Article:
Handbook on Research in Relationship Marketing

Handbook on Research in Relationship Marketing

Elgar original reference

Edited by Robert M. Morgan, Janet Turner Parish and George Deitz

The Handbook on Research in Relationship Marketing includes contributions from relationship marketing experts in business-to-business, business-to-consumer, global services, technology and a variety of other contexts of practice. Academics, students, and marketing professionals will all benefit from the insights provided. The Handbook begins with reviews of the developments in relationship marketing over the last two decades by noted relationship marketing scholars including Jagdish Sheth, Atul Parvatiyar, Evert Gummesson and Robert Morgan. It continues with detailed discussions of special topics that will be valuable to anyone interested in relationship marketing.

Chapter 9: Taxonomy of hotel loyalty program members: examining differences in service quality perceptions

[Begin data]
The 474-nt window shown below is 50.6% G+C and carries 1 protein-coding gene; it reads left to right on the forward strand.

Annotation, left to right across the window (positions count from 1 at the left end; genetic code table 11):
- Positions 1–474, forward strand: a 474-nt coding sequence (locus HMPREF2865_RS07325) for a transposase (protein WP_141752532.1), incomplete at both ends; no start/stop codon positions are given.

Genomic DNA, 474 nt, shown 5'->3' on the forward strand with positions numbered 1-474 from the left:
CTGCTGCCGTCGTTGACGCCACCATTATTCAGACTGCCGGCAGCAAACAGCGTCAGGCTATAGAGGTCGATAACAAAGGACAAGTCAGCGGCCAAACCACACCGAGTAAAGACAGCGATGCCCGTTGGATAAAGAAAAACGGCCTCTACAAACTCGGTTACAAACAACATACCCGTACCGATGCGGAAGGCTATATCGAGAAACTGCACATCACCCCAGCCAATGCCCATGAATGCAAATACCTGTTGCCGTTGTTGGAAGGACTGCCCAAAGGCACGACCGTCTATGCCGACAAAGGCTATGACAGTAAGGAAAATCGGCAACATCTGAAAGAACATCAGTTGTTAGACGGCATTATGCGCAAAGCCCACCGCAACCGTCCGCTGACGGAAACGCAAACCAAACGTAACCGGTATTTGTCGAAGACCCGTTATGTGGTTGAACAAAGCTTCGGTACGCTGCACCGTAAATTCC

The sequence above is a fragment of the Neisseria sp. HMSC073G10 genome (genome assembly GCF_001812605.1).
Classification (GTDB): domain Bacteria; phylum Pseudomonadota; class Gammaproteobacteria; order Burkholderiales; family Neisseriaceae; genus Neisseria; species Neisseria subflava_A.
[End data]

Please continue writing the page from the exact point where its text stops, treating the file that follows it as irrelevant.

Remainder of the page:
George Deitz and John D. Hansen

Subjects: business and management, marketing

Extract

Perhaps the most tangible evidence of marketing’s paradigm shift toward relational exchange has been the widespread diffusion of corporate loyalty programs. Loyalty programs seek to bond customers to the firm by offering incentives that reward continued patronage, such as frequent flyer miles, customer loyalty bonuses, free gifts, and personalized coupons (Peterson 1995). A census of the US loyalty program industry found individual program memberships topped 1.3 billion, an increase of over 35 percent since 2000 (Ferguson and Hlavinka 2007). Moreover, the appeal of these programs spans a broad array of service industries, including credit card issuers (e.g., American Express), restaurants (e.g., Subway), hotels (e.g., Holiday Inn), rental car companies (e.g., Hertz), and entertainment firms (e.g., Disney). In the race to expand membership rolls, however, it would seem many program managers have lost sight of the goal of producing long-term, mutually beneficial customer relationships. Shugan (2005: 186) suggested that many programs are no more than price promotions in sheep’s clothing, stating “[T]hese so-called loyalty programs are shams in the sense that they produce liabilities rather than assets . . . Rather than demonstrating trust by committing to the customer, the firm asks the customer to trust that, in return for current revenue, the firm will provide future customer rewards.”

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